The car insurance deductible can be payable to either your repair shop or your insurance provider, depending on the amount, your plan, and your provider’s general deductible policy. Oftentimes, you’ll pay your deductible directly to your repair shop, and your insurance provider will take care of the remaining bill.

But remember, ultimately, paying your deductible is up to you. If you would rather not submit a claim, you don’t have to pay your deductible, but you will be responsible for the entire cost of your repair.

What are the different types of auto insurance deductibles? 

When you choose an auto insurance policy, you sign up for a specific type of coverage that can help out in certain situations. In many cases, these coverage options have deductibles. 

Comprehensive coverage 

Comprehensive coverage covers the cost of repairing or replacing your vehicle in situations outside of a standard collision. So if your car gets damaged in a freak hailstorm or hit by a deer, or ends up being stolen, comprehensive coverage will come to the rescue. This type of coverage is typically sold in tandem with collision insurance. 

Collision coverage 

Collision coverage offers coverage for — you guessed it — in the event of a collision. It doesn’t matter whether you’re found at-fault or not. This type of coverage helps cover the cost of repairs or any needed replacements if there’s an incident. 

Uninsured and underinsured coverage 

Another type of coverage is uninsured and underinsured coverage. In the event you get into an accident with an uninsured motorist or one with limited coverage, this type of insurance can help cover costs. Considering that 1 in 8 motorists are uninsured, it could be a smart idea. This may not be offered in every state or by every insurance provider. 

Personal injury protection (PIP) 

Medical costs are a concern for many people. Personal injury protection insurance can help cover medical costs after an accident regardless of who is found at-fault. Some states like New Jersey require this type of insurance as it’s considered a “no fault” state. But not all states do, and it can be up to you whether to get PIP coverage or not.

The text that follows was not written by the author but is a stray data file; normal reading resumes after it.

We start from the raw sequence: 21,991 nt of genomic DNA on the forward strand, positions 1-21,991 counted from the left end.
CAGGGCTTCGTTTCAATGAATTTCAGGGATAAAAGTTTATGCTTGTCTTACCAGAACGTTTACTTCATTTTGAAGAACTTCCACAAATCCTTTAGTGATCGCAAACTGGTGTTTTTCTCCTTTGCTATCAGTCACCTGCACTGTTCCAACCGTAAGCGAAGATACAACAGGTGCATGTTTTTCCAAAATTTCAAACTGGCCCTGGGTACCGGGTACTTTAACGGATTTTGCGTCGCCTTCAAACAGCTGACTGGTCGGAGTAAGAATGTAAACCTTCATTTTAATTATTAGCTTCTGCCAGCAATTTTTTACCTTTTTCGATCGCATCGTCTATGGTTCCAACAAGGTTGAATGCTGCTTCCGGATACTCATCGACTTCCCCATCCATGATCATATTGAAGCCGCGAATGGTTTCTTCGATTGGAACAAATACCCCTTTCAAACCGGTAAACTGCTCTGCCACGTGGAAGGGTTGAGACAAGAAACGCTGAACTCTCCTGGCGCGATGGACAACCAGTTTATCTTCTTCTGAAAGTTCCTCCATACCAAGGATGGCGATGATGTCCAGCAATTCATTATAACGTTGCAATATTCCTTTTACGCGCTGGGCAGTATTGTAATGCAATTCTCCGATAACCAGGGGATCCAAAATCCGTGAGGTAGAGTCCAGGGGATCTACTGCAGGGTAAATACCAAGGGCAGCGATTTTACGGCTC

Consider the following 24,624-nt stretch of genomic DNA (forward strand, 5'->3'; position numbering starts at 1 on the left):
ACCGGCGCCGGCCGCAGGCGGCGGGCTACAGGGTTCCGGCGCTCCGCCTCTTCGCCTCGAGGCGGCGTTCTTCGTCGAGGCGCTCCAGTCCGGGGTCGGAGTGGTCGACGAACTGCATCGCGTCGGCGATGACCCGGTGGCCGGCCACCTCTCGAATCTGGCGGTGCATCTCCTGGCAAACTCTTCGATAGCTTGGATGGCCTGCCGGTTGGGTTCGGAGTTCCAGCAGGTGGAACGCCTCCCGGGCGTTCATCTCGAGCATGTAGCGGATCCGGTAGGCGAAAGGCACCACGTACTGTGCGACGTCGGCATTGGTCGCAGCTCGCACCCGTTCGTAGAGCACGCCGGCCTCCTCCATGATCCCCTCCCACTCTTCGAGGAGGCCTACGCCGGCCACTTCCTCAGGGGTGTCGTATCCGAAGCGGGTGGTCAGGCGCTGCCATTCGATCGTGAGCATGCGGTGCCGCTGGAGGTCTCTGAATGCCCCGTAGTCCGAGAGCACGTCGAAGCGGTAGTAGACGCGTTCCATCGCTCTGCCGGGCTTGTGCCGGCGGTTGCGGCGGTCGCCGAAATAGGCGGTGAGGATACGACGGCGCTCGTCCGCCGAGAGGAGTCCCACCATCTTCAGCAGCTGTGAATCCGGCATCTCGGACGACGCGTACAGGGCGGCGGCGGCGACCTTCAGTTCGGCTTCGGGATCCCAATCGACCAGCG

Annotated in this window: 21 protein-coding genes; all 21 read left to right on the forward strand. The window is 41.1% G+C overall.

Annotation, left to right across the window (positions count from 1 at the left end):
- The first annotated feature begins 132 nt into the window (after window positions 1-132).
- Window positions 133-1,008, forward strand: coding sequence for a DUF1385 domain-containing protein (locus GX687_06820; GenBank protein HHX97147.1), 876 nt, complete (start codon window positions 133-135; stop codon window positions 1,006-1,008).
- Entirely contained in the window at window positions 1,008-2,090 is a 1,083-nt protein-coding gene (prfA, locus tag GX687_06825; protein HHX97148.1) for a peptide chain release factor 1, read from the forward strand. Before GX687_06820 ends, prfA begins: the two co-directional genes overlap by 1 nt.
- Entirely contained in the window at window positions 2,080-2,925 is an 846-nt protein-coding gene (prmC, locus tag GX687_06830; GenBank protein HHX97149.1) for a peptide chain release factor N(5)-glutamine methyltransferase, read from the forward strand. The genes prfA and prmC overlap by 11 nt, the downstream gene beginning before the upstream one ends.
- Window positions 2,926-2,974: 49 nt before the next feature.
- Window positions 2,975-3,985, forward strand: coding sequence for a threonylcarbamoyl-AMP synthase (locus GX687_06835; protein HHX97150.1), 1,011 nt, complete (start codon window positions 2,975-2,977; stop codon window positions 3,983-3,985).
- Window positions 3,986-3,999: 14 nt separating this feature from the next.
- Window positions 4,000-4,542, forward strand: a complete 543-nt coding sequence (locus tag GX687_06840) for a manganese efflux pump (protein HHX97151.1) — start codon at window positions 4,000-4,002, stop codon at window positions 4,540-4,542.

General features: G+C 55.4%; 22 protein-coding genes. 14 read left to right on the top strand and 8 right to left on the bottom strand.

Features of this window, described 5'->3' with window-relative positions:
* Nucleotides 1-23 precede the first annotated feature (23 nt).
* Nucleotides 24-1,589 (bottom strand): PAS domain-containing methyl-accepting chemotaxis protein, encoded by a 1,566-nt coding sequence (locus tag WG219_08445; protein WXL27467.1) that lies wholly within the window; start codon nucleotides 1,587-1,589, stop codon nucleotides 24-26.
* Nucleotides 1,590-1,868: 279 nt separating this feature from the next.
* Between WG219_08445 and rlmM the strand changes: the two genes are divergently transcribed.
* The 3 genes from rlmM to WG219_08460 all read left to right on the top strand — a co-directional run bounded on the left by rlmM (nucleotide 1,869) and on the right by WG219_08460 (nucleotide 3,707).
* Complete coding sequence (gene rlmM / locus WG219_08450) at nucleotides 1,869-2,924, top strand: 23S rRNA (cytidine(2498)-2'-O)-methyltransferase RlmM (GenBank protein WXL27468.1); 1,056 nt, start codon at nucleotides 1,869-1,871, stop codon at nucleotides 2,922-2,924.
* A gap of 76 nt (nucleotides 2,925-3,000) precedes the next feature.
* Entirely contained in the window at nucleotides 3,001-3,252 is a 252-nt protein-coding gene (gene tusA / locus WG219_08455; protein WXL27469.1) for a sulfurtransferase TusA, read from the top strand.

How do I choose the right car insurance deductible amount?

Figuring out the right car insurance deductible amount can be tough. It’s important to evaluate your budget, risk tolerance, driving history, and coverage needs. If you choose a higher car insurance deductible, it’s likely you’ll have a lower premium. That may be good day-to-day, but it may mean your insurer will cover less. If you do need your car insurance, make sure you can afford your deductible or have that amount saved in an emergency fund. 

If you select a lower car insurance deductible amount, it’s likely your premium will be higher. While you’re paying more now, if something happens down the line and you get into an accident, you’ll pay less out-of-pocket then. 

Your deductible amount should be something you feel comfortable paying or have easy access to in an emergency fund, or as a last resort, a line of credit. The last thing you want is to get into an accident and stress about a high deductible that feels out of reach. 

But you also don’t want a premium that feels like it’s hurting your budget each month. That’s why it’s a delicate balance, and you want to find the right amount for your budget and needs. 

Select a deductible amount that feels doable for you. Even if you have a spotless record, remember things happen. It’s also important to be aware of what exactly is covered in your insurance policy. 

For example, if you opt for liability-only that covers damage and injury costs for the other driver if you’re at fault. On the other hand, comprehensive and collision insurance can cover accidents, theft, and weather events that can come out of nowhere. 

You can choose the deductible amount for each type of coverage, so if you think you are a safe driver, it might make sense to have a higher collision deductible (where you can often prevent a crash) versus comprehensive (where the events are typically out of our control).

The bottom line 

If you’re looking for a new car insurance policy, you want to pick a car insurance deductible amount that works for you. That means considering your risk levels, needs, finances, and more. You also want to make sure you have the right coverage to protect yourself in various situations. And if you don’t drive very much? You can pay less with pay-per-mile car insurance with Metromile. If you’re still paying for miles you aren’t driving, it’s time to rethink your auto insurance coverage. Grab a free quote with Metromile today.

How To Switch Insurers